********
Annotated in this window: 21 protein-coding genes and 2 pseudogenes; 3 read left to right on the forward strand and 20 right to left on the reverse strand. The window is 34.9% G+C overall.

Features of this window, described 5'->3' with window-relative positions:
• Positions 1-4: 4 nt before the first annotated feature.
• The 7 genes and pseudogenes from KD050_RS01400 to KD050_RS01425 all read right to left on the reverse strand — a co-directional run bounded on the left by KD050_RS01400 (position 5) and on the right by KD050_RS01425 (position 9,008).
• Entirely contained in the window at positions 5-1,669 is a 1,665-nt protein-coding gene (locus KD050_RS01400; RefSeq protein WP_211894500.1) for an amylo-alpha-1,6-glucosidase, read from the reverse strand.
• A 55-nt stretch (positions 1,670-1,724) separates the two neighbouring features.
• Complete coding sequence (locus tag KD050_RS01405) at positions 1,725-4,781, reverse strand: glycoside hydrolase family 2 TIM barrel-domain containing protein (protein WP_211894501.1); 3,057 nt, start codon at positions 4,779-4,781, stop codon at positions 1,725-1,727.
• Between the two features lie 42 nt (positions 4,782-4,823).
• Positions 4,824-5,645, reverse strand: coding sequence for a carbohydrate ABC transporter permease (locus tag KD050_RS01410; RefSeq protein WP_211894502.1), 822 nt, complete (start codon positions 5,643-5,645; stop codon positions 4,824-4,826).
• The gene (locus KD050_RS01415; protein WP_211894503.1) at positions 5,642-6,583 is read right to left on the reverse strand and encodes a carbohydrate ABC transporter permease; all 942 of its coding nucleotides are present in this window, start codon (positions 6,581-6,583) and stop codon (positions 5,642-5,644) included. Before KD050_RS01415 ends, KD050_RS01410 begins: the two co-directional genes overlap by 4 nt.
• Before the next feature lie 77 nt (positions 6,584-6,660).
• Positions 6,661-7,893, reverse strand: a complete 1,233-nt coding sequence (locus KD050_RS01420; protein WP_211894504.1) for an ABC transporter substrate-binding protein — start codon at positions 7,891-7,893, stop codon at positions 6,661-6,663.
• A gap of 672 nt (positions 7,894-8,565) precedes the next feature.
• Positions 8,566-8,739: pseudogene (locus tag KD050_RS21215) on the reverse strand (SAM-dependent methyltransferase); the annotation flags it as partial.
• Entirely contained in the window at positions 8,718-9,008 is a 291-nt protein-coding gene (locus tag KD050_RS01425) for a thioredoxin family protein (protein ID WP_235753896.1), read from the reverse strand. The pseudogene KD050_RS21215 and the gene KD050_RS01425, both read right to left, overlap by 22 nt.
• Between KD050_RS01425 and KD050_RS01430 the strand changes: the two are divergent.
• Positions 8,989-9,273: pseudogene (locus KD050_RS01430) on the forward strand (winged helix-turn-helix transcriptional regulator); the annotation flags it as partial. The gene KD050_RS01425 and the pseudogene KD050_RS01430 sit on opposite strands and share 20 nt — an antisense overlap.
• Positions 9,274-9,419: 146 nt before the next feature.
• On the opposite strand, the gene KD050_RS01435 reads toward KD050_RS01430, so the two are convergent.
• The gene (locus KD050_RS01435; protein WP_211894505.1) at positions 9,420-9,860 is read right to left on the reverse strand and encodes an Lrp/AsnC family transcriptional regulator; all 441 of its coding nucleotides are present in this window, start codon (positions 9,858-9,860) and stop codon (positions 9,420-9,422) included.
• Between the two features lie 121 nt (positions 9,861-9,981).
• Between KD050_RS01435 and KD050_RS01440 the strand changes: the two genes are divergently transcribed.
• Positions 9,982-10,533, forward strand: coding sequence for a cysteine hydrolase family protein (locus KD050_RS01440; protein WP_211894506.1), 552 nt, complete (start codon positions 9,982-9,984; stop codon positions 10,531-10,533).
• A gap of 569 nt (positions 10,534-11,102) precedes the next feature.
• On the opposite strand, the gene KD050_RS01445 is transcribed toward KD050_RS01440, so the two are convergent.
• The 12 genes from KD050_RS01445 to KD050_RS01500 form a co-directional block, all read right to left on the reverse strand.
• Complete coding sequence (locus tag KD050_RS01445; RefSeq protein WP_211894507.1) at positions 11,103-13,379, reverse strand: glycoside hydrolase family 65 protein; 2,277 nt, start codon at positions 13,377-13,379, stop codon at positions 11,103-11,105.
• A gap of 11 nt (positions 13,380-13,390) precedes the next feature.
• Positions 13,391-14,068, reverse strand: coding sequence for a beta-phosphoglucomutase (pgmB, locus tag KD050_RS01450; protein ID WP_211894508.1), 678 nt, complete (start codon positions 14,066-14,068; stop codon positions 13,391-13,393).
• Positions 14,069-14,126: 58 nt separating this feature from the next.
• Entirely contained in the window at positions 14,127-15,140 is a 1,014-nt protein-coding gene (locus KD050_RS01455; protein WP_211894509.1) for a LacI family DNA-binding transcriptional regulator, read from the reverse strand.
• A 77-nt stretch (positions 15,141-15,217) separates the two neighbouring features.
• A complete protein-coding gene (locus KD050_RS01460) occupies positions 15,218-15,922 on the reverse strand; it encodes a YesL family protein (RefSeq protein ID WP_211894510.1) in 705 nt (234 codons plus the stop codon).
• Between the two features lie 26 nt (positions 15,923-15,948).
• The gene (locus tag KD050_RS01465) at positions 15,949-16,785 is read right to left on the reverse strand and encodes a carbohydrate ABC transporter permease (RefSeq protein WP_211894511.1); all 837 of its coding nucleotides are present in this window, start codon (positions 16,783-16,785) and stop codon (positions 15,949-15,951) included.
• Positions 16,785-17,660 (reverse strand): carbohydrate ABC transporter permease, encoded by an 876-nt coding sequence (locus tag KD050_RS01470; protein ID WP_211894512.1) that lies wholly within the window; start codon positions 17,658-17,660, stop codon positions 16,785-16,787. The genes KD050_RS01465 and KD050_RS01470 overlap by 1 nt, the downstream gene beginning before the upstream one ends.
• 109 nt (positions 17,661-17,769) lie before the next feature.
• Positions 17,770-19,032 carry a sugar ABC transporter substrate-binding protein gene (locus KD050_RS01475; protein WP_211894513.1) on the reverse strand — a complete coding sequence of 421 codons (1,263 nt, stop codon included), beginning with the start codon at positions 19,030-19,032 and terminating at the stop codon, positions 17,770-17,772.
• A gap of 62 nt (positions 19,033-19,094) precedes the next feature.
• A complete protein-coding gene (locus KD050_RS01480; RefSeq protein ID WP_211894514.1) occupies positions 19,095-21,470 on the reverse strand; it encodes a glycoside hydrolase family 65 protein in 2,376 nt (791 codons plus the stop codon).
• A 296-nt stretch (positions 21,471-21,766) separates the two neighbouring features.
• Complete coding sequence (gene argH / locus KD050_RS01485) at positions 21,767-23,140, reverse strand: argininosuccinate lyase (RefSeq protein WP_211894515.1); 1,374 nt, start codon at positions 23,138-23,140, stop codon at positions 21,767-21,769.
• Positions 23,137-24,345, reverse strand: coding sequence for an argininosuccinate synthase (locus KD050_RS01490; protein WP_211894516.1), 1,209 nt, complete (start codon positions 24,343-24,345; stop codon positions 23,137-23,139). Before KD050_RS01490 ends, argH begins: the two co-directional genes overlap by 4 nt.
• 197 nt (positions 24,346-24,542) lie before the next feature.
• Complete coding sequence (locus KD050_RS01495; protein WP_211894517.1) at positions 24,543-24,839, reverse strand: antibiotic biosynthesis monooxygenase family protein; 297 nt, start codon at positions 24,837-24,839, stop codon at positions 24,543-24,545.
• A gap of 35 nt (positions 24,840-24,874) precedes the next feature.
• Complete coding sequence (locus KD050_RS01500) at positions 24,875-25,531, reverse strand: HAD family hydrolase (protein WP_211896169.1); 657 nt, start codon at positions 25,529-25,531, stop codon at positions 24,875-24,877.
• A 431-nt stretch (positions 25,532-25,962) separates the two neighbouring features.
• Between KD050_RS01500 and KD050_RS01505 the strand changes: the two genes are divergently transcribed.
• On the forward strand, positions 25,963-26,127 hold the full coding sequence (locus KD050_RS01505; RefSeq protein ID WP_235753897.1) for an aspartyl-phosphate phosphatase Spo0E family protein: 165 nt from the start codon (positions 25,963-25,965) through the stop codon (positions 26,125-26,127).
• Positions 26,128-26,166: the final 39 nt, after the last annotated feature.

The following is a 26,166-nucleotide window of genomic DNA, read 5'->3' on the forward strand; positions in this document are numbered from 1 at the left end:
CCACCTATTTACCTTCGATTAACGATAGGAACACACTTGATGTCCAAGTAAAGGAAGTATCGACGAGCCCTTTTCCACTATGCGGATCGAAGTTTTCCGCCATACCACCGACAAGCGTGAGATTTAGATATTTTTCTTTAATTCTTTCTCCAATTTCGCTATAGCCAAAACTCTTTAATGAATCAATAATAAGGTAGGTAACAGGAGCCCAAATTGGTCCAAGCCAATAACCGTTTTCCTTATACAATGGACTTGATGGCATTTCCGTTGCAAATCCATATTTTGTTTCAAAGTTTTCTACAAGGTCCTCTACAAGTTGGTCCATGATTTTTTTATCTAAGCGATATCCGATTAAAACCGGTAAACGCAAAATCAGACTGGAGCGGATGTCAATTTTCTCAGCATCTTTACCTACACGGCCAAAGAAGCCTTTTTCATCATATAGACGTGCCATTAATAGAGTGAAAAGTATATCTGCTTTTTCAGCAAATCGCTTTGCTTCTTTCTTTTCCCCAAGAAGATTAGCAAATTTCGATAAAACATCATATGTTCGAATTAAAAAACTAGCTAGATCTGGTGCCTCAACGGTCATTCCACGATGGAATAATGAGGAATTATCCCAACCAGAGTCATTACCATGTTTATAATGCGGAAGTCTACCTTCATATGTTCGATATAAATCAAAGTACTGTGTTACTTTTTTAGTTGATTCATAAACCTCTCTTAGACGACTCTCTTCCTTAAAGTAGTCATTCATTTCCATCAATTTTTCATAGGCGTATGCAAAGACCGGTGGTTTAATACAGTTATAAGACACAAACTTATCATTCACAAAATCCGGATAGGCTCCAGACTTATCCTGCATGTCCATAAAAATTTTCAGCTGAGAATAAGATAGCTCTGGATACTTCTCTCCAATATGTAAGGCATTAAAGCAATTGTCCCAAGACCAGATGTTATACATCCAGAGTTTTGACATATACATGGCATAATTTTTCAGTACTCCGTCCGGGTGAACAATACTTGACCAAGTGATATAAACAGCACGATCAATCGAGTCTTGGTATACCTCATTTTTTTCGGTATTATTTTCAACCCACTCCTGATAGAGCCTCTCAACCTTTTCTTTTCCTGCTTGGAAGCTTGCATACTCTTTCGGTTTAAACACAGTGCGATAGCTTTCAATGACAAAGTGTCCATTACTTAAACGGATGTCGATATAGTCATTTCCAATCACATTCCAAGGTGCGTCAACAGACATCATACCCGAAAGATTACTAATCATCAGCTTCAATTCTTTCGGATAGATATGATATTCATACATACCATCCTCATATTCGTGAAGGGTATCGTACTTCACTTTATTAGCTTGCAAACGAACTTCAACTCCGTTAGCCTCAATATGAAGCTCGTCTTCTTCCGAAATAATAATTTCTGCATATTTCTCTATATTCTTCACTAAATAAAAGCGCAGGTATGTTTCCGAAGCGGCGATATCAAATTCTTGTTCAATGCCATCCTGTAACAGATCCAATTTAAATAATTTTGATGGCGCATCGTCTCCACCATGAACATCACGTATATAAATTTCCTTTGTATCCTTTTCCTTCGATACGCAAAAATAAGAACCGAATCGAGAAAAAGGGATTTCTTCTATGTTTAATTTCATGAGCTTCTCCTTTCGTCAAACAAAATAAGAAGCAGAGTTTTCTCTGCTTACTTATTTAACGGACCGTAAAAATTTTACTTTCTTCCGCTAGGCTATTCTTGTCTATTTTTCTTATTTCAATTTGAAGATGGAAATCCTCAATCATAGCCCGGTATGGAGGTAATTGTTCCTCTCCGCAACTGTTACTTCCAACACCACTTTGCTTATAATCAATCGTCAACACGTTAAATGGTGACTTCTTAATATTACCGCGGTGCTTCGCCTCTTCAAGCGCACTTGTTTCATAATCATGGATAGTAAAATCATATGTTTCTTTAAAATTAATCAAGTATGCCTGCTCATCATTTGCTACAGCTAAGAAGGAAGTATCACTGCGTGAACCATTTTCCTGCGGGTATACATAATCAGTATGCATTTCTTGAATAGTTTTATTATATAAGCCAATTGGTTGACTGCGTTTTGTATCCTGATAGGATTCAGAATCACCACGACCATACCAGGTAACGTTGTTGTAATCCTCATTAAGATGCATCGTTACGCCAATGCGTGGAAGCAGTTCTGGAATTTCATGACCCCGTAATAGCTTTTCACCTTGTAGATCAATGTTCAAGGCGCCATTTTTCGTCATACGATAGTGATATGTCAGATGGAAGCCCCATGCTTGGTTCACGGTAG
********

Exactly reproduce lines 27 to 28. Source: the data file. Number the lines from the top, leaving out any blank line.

• Complete coding sequence (locus tag KD050_RS01445; RefSeq protein WP_211894507.1) at positions 11,103-13,379, reverse strand: glycoside hydrolase family 65 protein; 2,277 nt, start codon at positions 13,377-13,379, stop codon at positions 11,103-11,105.
• A gap of 11 nt (positions 13,380-13,390) precedes the next feature.